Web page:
Postby panduranghari » 26 May 2016 17:20

Nilesh ji,
Your 'When did MBH war actually happen' has found a lot of traction amongst HSS UK. You will be contacted sometime soon by someone very influential. I hope you did not mind me giving this person your email address.

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Re: Out-of-India - From Theory to Truth: Part 2

Postby Nilesh Oak » 26 May 2016 17:42

panduranghari wrote:Nilesh ji,
Your 'When did MBH war actually happen' has found a lot of traction amongst HSS UK. You will be contacted sometime soon by someone very influential. I hope you did not mind me giving this person your email address.

I appreciate it very much. Any update from Panchag makers of India?

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Re: Out-of-India - From Theory to Truth: Part 2

Postby panduranghari » 26 May 2016 18:01

None sir. There is no movement. I will try chasing it up again.

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Re: Out-of-India - From Theory to Truth: Part 2

Postby Nilesh Oak » 26 May 2016 18:05

panduranghari wrote:None sir. There is no movement. I will try chasing it up again.


It is a great medium for distribution of knowledge. It reaches masses, is utilized by many and is repetitive in nature..

Thanks again, irrespective of the final outcome...

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Re: Out-of-India - From Theory to Truth: Part 2

Postby Satya_anveshi » 26 May 2016 18:40

Jatindra Mohan Chaterjee's book was earlier pointed to by Gupta ji back in 2012 and I had posted very brief synopsis of the same HERE

If you follow few posts preceding mine (few pages), you should see discussion and other excellent references on Zarathustra (in context of dating) by Rajesh A ji and others.

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Re: Out-of-India - From Theory to Truth: Part 2

Postby RajeshA » 27 May 2016 02:36

Nilesh Oak wrote:RajeshA,

(My searching abilities within BRF are limited).

I recall that in old OIT thread, there was a mention (either by RajeshA or someone else) of some reference to Zaratushtra for ~6000 BCE (from some other book).


1) I have kind of lost the exact references in Mahabharata, as the images I posted are gone. It had I believe something to do with Narada going to a far off country and narrating that there was a new religion coming up. Here is the post. I'll have to look for these sometime later.

2) Age of Zarathustra according to Greeks.

3) Taking up point 1 again.

Hope it helps, though I know it wouldn't. :(

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Re: Out-of-India - From Theory to Truth: Part 2

Postby shiv » 27 May 2016 16:11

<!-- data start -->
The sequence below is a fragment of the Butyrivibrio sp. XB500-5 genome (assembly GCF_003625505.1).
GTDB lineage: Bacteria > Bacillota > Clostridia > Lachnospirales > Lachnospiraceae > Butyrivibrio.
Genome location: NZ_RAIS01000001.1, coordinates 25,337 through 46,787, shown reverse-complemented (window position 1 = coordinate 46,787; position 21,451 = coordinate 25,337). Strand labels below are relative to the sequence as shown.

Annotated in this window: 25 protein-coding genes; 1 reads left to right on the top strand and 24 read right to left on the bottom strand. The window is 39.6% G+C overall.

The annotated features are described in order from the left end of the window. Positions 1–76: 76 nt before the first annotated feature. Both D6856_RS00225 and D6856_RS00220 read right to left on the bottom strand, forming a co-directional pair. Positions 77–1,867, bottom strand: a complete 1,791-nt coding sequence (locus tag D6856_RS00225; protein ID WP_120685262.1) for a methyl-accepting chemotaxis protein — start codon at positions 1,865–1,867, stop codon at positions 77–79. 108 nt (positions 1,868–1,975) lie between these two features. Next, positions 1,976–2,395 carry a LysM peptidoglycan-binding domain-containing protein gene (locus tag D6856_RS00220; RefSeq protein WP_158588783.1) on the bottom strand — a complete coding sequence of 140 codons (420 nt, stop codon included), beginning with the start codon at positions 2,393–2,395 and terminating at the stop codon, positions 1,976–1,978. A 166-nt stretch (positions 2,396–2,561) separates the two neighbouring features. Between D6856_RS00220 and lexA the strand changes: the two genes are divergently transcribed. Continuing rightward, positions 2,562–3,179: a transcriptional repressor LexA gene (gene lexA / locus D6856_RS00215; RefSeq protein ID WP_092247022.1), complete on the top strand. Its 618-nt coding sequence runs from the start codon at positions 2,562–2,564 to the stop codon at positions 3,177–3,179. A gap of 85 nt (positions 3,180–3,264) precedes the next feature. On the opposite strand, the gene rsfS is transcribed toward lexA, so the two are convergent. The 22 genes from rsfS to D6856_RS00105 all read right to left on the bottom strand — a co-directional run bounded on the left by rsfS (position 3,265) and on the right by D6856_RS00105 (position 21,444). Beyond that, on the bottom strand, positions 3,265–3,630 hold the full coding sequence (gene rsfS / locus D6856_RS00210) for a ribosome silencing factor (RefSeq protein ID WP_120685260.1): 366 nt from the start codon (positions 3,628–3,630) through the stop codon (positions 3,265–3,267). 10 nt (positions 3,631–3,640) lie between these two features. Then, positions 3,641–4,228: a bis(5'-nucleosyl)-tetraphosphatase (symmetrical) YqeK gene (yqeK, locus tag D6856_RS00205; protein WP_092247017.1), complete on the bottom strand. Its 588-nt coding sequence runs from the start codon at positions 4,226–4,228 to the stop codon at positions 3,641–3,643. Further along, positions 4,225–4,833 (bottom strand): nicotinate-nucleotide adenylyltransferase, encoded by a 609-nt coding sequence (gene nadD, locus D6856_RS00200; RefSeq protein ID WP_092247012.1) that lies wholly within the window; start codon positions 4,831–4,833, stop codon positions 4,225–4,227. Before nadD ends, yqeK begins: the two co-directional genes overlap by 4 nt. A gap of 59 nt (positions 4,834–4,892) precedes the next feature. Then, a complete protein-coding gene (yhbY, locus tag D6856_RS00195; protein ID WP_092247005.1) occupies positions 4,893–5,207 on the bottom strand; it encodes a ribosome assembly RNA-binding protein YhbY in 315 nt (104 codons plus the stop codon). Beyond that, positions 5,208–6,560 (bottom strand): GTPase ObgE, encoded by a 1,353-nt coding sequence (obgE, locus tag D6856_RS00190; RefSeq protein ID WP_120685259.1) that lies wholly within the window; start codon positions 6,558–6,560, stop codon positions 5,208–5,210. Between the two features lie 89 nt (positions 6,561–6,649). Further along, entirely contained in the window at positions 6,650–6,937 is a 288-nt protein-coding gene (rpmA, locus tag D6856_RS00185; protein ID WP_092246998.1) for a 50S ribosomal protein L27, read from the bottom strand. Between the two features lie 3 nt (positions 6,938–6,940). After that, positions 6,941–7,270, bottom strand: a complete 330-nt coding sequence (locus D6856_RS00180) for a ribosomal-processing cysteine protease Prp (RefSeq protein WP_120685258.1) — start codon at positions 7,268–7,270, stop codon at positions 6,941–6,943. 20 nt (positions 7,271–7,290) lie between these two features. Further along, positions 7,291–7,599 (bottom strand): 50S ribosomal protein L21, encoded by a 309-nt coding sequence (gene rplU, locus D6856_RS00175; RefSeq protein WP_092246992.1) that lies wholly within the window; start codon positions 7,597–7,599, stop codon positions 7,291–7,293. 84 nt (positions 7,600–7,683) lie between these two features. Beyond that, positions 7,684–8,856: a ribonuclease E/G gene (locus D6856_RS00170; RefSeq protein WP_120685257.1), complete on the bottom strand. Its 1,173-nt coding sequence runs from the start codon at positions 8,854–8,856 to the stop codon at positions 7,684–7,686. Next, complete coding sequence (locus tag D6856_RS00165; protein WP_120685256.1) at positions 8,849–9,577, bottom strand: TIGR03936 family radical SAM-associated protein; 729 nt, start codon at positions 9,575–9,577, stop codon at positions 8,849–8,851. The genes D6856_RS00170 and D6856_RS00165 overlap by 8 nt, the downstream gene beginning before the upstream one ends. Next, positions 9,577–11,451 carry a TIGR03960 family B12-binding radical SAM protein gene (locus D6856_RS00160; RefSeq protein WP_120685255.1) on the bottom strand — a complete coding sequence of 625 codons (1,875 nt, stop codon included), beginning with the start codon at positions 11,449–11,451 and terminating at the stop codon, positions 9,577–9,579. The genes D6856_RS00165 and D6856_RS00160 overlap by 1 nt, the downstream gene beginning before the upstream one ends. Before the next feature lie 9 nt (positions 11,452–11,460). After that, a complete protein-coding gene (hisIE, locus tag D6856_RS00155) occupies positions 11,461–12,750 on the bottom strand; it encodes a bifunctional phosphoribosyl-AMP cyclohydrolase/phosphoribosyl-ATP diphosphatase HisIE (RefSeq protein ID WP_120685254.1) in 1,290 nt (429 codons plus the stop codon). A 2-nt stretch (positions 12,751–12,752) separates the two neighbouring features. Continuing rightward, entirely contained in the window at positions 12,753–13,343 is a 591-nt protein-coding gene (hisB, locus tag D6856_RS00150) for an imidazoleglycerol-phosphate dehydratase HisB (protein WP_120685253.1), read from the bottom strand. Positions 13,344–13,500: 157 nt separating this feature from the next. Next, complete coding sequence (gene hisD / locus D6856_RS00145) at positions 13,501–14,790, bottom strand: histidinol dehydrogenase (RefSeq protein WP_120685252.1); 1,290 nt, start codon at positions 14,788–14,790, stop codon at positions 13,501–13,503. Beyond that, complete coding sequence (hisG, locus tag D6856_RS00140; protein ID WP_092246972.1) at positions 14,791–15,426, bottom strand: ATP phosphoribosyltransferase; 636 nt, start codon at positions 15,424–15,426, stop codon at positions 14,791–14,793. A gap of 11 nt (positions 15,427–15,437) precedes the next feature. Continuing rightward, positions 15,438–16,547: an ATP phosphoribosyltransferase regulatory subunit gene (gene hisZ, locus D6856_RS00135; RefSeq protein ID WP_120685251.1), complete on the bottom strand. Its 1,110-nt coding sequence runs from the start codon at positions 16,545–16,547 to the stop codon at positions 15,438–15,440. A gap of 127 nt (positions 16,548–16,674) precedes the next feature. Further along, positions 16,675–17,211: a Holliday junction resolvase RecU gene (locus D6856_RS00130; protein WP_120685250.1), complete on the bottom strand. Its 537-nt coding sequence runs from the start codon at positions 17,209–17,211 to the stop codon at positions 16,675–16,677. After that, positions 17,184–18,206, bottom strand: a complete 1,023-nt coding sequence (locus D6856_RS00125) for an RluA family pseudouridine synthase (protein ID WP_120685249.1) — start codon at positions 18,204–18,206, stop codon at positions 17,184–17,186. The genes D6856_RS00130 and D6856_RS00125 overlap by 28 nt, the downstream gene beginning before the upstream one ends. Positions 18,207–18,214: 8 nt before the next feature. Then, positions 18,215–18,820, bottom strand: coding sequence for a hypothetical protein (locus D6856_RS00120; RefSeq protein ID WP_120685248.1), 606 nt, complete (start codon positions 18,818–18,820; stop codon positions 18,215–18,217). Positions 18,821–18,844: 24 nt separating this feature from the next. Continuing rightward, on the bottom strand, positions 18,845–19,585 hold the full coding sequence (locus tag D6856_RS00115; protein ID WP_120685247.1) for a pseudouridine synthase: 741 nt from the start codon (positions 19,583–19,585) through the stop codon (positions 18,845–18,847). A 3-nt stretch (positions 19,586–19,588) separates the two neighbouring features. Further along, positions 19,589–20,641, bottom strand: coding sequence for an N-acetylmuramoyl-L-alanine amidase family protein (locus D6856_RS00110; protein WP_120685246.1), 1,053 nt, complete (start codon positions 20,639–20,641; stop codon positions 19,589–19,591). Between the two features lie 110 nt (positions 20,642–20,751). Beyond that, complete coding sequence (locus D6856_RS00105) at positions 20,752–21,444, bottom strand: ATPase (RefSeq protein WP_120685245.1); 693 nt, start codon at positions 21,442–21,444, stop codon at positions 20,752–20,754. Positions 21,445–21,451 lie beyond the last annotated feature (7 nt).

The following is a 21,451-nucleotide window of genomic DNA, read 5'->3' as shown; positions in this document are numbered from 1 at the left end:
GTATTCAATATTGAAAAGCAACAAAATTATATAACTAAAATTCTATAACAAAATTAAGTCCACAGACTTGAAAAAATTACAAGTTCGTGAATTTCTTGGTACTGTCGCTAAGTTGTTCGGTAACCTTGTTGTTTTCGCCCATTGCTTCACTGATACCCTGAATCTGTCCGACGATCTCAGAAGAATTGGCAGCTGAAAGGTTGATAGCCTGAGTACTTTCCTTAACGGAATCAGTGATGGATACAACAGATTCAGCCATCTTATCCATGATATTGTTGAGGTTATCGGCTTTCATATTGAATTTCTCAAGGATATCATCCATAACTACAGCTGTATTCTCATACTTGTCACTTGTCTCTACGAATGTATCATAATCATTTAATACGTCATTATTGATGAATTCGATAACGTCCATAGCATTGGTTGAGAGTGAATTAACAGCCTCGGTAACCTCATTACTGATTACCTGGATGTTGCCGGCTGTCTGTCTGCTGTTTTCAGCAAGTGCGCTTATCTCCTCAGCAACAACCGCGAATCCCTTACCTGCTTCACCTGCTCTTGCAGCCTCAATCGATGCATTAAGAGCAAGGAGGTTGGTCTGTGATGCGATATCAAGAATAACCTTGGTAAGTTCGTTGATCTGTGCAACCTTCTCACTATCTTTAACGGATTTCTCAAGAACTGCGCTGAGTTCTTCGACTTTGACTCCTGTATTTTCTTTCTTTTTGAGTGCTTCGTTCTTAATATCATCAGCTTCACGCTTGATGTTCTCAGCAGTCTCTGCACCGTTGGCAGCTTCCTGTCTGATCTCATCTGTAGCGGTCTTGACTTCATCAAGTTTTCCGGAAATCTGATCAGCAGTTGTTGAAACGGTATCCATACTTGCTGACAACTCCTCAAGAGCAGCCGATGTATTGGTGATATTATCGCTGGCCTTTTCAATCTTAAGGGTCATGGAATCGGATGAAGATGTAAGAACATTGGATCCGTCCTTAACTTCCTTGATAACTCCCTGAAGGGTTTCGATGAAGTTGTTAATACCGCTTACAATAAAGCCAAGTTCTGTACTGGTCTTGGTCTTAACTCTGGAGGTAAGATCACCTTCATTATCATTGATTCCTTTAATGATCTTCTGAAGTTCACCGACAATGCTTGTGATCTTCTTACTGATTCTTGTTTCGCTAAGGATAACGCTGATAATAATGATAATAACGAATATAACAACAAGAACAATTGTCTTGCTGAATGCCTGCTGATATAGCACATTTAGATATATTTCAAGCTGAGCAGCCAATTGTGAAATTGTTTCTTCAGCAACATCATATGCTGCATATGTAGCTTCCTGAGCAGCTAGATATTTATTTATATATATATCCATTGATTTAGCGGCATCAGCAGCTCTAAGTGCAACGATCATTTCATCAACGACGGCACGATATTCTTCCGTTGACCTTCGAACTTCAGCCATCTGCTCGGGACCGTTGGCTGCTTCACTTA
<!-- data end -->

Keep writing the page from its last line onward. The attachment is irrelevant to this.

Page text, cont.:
RajeshA wrote:
The historians like to treat Iranians as a separate people than Indians, and perhaps we too did split off at some point in time. But Iranians origin is also India.
So on linguistic grounds, we should not allow historians to divide between Indian and Iranian languages. We need to get rid of the hyphen here, and treat these languages as Indian as well.

Historians are biased people who will ignore stuff if they feel like it due to personal biases. No wonder history is no science

See this:
http://idrw.org/chabahar-and-its-implic ... more-96096
The word Chabahar comes from the Hindustani word, char, which means four, and bahar, which means spring. True to its name, it is an all-season but cool port located in Baluchistan and Sistan province of Iran. The 10th century scholar and historian, Al-Beruni, identifies Chabahar from its earlier name, Tiz, which is the starting point of old India.

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Re: Out-of-India - From Theory to Truth: Part 2

Postby RajeshA » 27 May 2016 16:33

The word Chabahar comes from the Hindustani word, char, which means four, and bahar, which means spring. True to its name, it is an all-season but cool port located in Baluchistan and Sistan province of Iran. The 10th century scholar and historian, Al-Beruni, identifies Chabahar from its earlier name, Tiz, which is the starting point of old India.


Interesting!

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Re: Out-of-India - From Theory to Truth: Part 2

Postby JE Menon » 27 May 2016 17:46

Speaking of ancient India, and the antiquity of it and the knowledge of it, here's a link that throws up some intriguing possibilities:

https://books.google.nl/books?id=POxJAw ... le&f=false

Amhara, of course, is an area now in Ethiopia, whose language is still called Amharic...

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Re: Out-of-India - From Theory to Truth: Part 2

Postby Nilesh Oak » 27 May 2016 18:21

JE Menon wrote:Speaking of ancient India, and the antiquity of it and the knowledge of it, here's a link that throws up some intriguing possibilities:

https://books.google.nl/books?id=POxJAw ... le&f=false

Amhara, of course, is an area now in Ethiopia, whose language is still called Amharic...

Dr. P V Vartak refers to 'Soma-giri' and 'Neela- Sarovar (now Lake Victoria) in the context of river Nile (and ancient Geography).. I think in his book 'Wastav Ramayanaa'.